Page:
A juvenile court may rely on “social studies” prepared by a social worker in making jurisdictional determinations under Welf. & Inst. Code section 300.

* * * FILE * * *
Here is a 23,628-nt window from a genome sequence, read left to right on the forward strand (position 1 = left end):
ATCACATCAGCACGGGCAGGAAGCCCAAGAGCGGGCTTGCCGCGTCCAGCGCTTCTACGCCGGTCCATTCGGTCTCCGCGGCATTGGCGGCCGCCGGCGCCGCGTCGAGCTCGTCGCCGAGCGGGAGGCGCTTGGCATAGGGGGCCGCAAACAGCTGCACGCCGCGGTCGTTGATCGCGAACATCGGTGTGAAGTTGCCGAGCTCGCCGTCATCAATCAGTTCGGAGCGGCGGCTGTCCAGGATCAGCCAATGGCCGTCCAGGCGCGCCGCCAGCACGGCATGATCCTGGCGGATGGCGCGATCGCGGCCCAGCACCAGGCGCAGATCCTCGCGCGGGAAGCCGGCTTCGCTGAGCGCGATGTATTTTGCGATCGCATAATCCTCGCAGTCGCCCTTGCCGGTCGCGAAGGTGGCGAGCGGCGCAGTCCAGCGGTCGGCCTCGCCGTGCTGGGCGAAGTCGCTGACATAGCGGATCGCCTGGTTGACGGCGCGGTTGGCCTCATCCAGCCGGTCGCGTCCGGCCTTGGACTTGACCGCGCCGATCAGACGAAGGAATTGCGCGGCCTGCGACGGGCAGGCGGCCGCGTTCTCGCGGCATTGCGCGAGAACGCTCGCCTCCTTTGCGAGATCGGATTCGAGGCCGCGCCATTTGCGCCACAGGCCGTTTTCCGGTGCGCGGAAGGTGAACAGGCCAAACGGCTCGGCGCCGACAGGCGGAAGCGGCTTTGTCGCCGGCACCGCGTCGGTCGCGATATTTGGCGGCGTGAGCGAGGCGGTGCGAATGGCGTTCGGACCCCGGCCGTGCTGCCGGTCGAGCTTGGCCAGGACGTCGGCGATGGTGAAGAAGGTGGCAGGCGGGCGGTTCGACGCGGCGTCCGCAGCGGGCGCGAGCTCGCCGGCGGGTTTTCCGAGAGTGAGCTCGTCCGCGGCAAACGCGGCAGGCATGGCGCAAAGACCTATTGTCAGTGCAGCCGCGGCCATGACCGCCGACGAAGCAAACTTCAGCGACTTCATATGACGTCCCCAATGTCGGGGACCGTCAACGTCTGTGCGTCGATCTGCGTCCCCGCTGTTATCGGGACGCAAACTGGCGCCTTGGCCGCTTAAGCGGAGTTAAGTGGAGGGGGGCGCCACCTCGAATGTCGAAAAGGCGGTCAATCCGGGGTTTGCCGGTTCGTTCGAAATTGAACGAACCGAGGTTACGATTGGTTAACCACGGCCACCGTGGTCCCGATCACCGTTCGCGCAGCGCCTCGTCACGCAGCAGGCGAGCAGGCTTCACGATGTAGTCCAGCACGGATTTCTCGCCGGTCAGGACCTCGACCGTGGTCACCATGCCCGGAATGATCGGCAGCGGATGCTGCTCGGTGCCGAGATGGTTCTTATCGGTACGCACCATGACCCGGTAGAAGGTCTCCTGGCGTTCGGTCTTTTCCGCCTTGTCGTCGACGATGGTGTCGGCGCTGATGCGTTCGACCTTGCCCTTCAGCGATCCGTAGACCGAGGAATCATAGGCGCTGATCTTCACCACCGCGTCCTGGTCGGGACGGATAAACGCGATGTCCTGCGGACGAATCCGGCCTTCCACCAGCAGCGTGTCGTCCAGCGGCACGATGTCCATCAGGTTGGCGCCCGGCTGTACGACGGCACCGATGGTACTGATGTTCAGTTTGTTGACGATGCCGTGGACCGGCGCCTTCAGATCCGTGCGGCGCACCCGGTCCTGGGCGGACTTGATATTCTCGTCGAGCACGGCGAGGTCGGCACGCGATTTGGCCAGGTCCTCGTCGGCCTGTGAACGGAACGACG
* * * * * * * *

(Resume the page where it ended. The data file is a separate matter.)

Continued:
The California Supreme Court granted review to determine whether in a proceeding under Welf.& Inst. Code section 300, the reports of the social worker are competent evidence to support a finding of jurisdiction, even though they contain hearsay and multiple hearsay statements. The Court held that social studies are both admissible and competent evidence on which to base a finding of jurisdiction, and affirmed the decision of the Court of Appeal. The Legislature intended social studies to constitute competent evidence. A social study is directly relevant to the issues to be determined at the adjudication hearing. As long as a parent is given an opportunity to examine persons whose hearsay statements are contained in the report and is permitted an opportunity to rebut that evidence, there is no due process violation. Due process does not require that the county call all the witnesses mentioned in the social study.